So far, prosecutors, who are gathering their information from financial

records and unnamed witnesses, said they have traced $63 million into

Cuban banks — nearly half tied to Sanchez's case.

"This is not a traditional money-laundering case," prosecutors said.

One reason that the rogue healthcare providers turned to Sanchez was

because he acted like a money machine: providing much-needed cash to

them while they were waiting for their money to be laundered,

prosecutors charged.

Fast, efficient

"The defendants' money laundering operation was faster, more efficient,

and financially benefitted everyone involved, including [Oscar Sanchez],

who charged a fee for his services," prosecutors wrote.

In all, 70 medical company owners in South Florida submitted more than

$374 million in claims to Medicare, and were reimbursed about $70 million.

Many of those providers wanted to withdraw their proceeds in cash to

"purchase luxury items or to pay illegal kickbacks," Davidson wrote.

Though prosecutors charged that Sanchez would be a flight risk if

released on bail — saying he traveled from the country 78 times since

2002 — defense lawyer Peter Raben said most of the trips were to Mexico

where his client owned a condo.

He said charging Sanchez in the international money-laundering ring was

"a big red herring" to taint his client, who has no prior convictions.

Prosecutors say Sanchez was part of a much larger scheme to get money

into Cuba, a Communist country that does not extradite fugitives from

the United States.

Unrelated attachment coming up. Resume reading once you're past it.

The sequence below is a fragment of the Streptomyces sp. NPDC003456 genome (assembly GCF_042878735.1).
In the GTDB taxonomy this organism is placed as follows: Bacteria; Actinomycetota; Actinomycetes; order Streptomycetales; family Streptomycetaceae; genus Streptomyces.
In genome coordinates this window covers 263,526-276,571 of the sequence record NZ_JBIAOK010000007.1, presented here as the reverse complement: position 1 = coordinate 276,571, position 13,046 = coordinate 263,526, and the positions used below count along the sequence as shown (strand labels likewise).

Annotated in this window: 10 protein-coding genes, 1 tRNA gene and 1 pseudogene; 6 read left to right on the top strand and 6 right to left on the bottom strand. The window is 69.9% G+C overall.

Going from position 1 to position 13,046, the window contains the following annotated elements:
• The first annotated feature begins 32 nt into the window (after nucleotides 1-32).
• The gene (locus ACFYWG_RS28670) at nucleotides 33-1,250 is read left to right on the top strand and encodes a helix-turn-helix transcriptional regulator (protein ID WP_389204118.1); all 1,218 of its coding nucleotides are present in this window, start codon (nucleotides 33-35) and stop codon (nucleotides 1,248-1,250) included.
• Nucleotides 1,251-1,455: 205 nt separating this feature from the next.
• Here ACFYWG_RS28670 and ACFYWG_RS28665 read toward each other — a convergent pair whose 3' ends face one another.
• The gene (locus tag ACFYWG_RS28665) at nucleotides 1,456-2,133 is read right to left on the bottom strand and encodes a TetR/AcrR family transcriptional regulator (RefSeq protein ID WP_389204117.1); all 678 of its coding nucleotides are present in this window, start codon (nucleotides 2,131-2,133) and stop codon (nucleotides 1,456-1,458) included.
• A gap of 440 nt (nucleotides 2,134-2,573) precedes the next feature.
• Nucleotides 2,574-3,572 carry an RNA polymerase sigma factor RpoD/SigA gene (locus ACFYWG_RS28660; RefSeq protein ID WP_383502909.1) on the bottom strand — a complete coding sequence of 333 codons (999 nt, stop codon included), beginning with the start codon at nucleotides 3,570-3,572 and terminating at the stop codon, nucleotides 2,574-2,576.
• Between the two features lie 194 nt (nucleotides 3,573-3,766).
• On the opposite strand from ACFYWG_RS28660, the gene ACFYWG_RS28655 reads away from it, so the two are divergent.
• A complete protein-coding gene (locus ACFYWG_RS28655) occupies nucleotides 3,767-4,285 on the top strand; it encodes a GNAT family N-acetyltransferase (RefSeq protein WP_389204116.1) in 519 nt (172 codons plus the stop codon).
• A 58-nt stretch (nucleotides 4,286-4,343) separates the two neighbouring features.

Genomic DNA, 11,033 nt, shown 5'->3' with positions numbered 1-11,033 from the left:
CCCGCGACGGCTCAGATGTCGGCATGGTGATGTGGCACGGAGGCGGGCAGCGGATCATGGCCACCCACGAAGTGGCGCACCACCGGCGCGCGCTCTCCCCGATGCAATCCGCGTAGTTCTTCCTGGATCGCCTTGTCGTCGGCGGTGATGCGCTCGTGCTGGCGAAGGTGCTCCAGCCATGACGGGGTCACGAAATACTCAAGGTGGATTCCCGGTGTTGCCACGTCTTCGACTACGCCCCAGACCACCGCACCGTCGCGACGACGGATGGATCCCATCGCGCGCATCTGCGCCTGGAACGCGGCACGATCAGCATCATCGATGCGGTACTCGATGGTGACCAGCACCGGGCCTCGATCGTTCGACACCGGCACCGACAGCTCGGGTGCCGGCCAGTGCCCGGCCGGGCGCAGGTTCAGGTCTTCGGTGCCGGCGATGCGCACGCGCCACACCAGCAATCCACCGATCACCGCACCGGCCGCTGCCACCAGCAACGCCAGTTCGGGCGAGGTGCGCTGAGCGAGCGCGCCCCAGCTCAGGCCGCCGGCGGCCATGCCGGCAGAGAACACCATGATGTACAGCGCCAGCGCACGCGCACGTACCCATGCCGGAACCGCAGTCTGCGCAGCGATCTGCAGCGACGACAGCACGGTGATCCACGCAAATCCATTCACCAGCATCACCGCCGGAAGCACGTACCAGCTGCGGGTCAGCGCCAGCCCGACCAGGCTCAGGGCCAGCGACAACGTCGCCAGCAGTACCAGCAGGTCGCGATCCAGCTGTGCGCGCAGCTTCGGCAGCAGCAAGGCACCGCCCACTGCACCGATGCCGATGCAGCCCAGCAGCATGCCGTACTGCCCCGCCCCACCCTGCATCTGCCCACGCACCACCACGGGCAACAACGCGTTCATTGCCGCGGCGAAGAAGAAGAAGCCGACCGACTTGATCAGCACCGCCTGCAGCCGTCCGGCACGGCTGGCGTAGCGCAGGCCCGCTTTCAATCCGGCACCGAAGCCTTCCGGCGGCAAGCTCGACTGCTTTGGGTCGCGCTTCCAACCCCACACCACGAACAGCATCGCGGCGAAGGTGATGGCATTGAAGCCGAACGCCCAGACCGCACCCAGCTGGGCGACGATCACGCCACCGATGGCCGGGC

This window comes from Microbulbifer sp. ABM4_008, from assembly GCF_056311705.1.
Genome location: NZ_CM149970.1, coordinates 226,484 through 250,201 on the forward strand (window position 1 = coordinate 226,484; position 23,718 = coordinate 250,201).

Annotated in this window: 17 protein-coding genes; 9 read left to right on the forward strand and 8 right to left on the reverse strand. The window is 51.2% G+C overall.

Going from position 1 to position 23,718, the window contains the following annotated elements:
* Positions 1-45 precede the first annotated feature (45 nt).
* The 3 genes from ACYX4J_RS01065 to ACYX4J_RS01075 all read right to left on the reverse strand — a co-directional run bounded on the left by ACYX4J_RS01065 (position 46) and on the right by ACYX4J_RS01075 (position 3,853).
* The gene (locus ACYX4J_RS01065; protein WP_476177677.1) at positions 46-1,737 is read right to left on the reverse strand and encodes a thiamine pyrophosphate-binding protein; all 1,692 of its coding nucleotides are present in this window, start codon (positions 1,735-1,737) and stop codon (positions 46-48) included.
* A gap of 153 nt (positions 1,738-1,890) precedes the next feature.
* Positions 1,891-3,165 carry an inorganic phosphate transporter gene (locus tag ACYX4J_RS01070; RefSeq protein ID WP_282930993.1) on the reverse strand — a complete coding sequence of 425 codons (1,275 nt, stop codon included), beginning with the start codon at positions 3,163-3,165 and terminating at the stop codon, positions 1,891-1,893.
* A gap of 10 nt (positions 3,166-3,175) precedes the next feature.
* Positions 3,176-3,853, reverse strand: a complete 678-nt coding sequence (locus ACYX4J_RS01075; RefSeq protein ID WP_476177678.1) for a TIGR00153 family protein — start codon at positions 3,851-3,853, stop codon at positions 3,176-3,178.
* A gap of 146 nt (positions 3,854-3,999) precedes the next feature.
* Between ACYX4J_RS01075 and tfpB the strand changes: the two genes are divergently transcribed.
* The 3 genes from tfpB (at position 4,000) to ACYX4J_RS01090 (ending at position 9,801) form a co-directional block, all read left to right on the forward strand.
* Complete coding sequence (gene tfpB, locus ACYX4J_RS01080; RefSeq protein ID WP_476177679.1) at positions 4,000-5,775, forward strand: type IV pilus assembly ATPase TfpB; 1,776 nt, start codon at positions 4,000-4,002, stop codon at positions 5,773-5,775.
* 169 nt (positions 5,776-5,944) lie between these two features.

As part of the Sanchez case, prosecutors are asking the court to seize

seven homes he owns in Miami-Dade, Lee and Collier counties as well as

two vehicles to recover the millions in laundered money.

Experts who have watched Miami-Dade emerge as the nation's Medicare

fraud capital say the Cuban government's involvement would not be too

far-fetched — though they have no proof to back it up.

Andy Gomez, a senior fellow of Cuban studies at the University of Miami,

said he has heard from sources in Miami and Cuba that the Castro

government extorts Medicare bounty from criminals who are allowed to

travel freely between here and the island nation.

More than two dozen people charged with Medicare fraud have fled back to

Cuba over the last five years, and many more are suspected of hiding there.

"The Cuban government knows what's going on,'' Gomez told The Miami

Herald last year.

"The government knows who the fugitives are, and the bigger they are,

the more the government expects to be paid by them … It's a way to

obtain hard currency and a way to discredit the Cuban-American exile


Yearslong probe

Kirk Ogrosky, a former lead prosecutor of Medicare fraud, said the

latest case comes after years of investigation into the Cuban connections.

"U.S. taxpayer money intended for Medicare has been flowing out of South

Florida for decades,'' Ogrosky said. "If the Department of Justice

really wanted to stop this mess in Miami, they would explain to the

elderly how their participation in these schemes help support the Cuban

government and Castro's people.

"Some portion of whatever is left over gets funneled out of the U.S. to

places like Cuba, where American taxpayers have no chance of getting it